Presumably, as they are able to pay for their operations, they do not see abortion on demand as something that affects them or their daughters. Yet the party leadership, which thinks only in terms of regaining power at any cost, is prepared to allow its more extreme elements to set an increasingly negative agenda.

It isn’t just the new abortion law that is in danger thanks to the PP’s shenanigans. In its quest for power over the last two decades it has shown time and again that it is prepared to undermine the foundations that this country’s democracy is built on.

So let’s stop blaming the Catholic Church. Aside from the fact that in reality it represents less than 15 percent of Spaniards, it has repeatedly made its opposition to abortion clear: and after all, its leadership is not elected by its members, who must obey its precepts without question. The real opponent of Spain’s latest perfectly legal reform is the PP.

Related stories:


Published: Aug 6 2010
Category: Politics
Republication: Creative Commons, non-commercial
Short URL:
You can follow any responses to this entry via RSS 2.0
Tags: , , , , , , , , , , , ,

1 Comment for “Opposing Spain’s abortion law: don’t blame the Church”

  1. Nick,

    Don't underestimate the unabashed political cynicism of the PSOE in this matter. Their electoral enemy is rarely the PP but the indifference of presumably loyal socialist voters. Legislation like this, and that replacing religion with 'civic education' in the schools, is an attempt to exploit the inherent unmanageability of the PP for partisan purposes.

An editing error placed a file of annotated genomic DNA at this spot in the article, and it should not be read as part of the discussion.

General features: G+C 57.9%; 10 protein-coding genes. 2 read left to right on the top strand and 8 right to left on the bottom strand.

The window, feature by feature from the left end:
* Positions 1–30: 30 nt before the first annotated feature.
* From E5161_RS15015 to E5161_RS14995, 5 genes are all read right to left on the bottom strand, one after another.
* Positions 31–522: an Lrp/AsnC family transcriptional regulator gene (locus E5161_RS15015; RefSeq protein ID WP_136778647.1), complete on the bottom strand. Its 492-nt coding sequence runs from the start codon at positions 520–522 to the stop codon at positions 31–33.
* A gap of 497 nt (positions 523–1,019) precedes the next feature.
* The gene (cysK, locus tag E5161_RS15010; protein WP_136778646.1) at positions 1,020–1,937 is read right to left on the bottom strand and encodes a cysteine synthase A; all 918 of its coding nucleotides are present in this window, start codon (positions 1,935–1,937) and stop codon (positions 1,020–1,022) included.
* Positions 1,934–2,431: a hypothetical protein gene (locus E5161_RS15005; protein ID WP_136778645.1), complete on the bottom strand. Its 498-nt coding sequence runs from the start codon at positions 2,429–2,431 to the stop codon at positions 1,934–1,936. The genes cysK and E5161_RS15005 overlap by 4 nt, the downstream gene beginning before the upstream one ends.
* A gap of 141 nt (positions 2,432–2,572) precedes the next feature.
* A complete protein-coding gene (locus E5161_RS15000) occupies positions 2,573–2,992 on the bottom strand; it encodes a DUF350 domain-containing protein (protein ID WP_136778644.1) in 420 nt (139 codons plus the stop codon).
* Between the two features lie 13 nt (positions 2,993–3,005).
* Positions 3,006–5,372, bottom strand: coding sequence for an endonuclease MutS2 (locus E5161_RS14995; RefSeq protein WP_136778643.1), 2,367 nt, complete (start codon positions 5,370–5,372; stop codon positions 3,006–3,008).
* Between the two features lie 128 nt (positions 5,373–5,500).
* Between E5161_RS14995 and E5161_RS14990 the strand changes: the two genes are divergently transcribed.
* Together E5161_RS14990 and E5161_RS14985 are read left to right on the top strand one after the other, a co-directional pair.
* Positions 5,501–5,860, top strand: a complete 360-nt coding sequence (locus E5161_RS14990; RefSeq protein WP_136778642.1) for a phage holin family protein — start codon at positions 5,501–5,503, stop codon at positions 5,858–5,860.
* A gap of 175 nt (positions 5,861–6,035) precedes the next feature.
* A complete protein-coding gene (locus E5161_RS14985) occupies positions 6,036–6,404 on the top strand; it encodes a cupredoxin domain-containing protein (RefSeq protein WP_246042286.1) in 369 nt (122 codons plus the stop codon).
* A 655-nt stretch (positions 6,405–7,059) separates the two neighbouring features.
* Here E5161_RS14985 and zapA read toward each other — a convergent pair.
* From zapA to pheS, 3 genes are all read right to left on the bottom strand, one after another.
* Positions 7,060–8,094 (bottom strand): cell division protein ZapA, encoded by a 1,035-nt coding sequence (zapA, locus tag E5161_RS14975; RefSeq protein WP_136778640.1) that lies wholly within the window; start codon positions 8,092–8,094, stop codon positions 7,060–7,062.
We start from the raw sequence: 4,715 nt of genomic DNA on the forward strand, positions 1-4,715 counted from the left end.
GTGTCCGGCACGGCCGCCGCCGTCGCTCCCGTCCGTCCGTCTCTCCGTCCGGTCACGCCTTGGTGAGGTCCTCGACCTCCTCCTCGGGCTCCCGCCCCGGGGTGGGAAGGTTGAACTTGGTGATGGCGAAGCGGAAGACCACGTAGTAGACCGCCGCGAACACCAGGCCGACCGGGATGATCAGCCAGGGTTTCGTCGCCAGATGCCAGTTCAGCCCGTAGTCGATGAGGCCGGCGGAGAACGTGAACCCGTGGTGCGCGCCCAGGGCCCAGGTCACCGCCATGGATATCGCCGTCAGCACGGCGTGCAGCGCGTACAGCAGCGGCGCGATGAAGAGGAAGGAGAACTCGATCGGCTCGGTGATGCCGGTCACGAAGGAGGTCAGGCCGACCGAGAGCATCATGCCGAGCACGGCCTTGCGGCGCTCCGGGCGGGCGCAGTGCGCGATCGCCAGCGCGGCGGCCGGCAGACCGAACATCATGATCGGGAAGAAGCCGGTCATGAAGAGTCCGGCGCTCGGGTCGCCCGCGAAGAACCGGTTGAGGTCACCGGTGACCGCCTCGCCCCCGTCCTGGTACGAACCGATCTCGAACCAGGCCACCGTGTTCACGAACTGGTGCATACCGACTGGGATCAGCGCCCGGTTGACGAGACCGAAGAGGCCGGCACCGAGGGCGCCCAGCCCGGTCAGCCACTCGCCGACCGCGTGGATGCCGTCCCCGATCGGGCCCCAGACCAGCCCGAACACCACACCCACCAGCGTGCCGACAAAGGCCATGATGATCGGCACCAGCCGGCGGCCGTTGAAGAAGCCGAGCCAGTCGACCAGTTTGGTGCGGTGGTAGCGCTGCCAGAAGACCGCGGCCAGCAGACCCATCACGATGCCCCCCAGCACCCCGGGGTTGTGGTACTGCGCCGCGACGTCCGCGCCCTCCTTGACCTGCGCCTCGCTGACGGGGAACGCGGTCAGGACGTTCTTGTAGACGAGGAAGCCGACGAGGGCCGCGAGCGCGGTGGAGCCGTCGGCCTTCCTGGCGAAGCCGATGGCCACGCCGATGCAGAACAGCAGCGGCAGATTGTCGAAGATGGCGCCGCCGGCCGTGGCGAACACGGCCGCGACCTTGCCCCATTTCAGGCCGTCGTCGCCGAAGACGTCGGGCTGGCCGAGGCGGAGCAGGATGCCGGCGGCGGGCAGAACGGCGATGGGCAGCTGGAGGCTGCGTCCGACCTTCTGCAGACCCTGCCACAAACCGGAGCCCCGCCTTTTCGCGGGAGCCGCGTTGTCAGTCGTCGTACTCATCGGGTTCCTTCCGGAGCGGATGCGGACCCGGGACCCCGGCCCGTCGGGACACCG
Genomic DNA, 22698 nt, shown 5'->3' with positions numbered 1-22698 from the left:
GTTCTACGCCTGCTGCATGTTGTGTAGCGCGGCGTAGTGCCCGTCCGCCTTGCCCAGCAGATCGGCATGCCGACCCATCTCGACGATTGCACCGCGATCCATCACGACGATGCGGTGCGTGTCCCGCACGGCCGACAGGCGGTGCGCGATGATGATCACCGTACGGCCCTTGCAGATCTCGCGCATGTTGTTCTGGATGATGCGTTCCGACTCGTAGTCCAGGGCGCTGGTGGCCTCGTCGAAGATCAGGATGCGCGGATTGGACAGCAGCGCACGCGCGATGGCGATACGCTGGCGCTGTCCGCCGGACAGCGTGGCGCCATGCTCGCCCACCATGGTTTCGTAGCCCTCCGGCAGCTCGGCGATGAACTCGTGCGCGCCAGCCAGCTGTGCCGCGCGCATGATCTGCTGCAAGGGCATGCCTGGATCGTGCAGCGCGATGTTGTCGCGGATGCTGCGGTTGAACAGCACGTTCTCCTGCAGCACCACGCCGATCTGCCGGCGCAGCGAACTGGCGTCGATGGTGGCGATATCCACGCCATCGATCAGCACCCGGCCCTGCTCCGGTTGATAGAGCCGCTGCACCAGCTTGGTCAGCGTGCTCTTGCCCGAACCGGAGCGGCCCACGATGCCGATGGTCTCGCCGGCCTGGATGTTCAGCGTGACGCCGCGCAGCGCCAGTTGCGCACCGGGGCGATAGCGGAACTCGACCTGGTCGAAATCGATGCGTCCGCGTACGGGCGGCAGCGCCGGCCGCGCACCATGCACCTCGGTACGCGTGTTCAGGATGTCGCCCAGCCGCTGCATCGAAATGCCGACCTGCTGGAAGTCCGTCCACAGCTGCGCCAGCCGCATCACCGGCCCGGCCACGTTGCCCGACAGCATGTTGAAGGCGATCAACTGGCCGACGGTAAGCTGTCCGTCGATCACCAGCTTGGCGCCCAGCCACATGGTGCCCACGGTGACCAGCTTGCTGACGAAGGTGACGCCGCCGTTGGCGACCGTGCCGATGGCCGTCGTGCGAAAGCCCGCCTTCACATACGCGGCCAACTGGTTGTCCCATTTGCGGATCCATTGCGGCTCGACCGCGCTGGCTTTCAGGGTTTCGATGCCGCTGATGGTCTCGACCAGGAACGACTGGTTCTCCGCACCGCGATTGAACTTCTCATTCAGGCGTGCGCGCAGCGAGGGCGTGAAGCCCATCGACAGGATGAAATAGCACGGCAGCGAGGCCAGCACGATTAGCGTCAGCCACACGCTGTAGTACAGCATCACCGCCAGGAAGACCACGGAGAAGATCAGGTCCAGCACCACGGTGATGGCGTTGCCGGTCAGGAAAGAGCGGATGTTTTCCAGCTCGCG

Rajoy's party still remains a coalition of 12 original groupings ranging ideologically from something approaching centre-right to near-Falange. Giving this latter bunch something to go completely nuts about arouses the worst fears of PSOE voters who might otherwise abstain come 2012.

    As for the PP itself, the centrist, non-suicidal factions are more than happy to see their more extreme brethren have something to sink their teeth into – especially if it's a matter utterly unrelated to the very real current matters at hand.

    Good piece.

You must be logged in to post a comment Login

Recently Commented

  • Tim: From my point of view, girls working in a brothel are not forced,...
  • tom scott: sorry, but after having known someone for only one evening you...
  • tom scott: really stupid article! of course there are other options! the fact...
  • Matt: I am English and my girlfriend is from Madrid. My girlfriend’s ex...
  • betty: I hope that these comments will be read by new afa press applicants....